Wednesday, September 19, 2012

Moon Cake

The Moon festival (also called the Mooncake or Mid-Autumn festival) falls on September 30th in 2012. 

Every year on the fifteenth day of the eighth month of the lunar calendar, when the moon is at its maximum brightness for the entire year, the Chinese celebrate "zhong qiu jie." Children are told the story of the moon fairy living in a crystal palace, who comes out to dance on the moon's shadowed surface. The legend surrounding the "lady living in the moon" dates back to ancient times, to a day when ten suns appeared at once in the sky. The Emperor ordered a famous archer to shoot down the nine extra suns. Once the task was accomplished, Goddess of Western Heaven rewarded the archer with a pill that would make him immortal. However, his wife found the pill, took it, and was banished to the moon as a result. Legend says that her beauty is greatest on the day of the Moon festival.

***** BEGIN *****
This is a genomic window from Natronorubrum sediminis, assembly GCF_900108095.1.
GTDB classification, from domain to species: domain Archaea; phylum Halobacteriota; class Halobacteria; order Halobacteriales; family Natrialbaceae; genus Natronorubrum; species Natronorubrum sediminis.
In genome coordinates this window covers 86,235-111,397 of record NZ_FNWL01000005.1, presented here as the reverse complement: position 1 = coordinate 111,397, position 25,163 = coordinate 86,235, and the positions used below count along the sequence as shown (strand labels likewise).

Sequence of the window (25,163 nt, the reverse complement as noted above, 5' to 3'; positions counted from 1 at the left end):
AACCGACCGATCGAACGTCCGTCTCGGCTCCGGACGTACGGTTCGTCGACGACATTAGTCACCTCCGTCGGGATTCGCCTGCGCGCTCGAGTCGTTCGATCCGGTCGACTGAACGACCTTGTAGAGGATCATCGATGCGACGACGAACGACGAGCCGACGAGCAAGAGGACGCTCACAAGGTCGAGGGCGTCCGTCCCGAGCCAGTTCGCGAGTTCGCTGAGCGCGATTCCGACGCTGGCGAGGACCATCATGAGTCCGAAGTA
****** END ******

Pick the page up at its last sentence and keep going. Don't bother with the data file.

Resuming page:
Of course, the most famous legend surrounding the Moon festival concerns its possible role in Chinese history. Overrun by the Mongols in the thirteenth century, the Chinese threw off their oppressors in 1368 AD. It is said that mooncakes - which the Mongols did not eat - were the perfect vehicle for hiding and passing along plans for the rebellion. Families were instructed not to eat the mooncakes until the day of the moon festival, which is when the rebellion took place. (In another version plans were passed along in mooncakes over several years of Mid-Autumn festivals, but the basic idea is the same).

There are many types of moon cake which are usually sold in boxes with 4 cakes per box.  These cakes are only available for sale close to the moon festival and while at the local vietnamese market, there was an entire display of all kinds of moon cake.

My mom thinks that I have peasant tastes as I always gravitate toward the plain cakes.  There are the ones with the egg yolk center and many different beans and nuts.

This is the kind I usually buy when I remember to hit the asian markets during the moon festival.
The interior consists only of mung bean which is not too sweet.
I cut the cake into 8 pieces and usually eat a quarter of the cake at a time.  This year, I purchased this brand which is locally made and the cake was very tasty.

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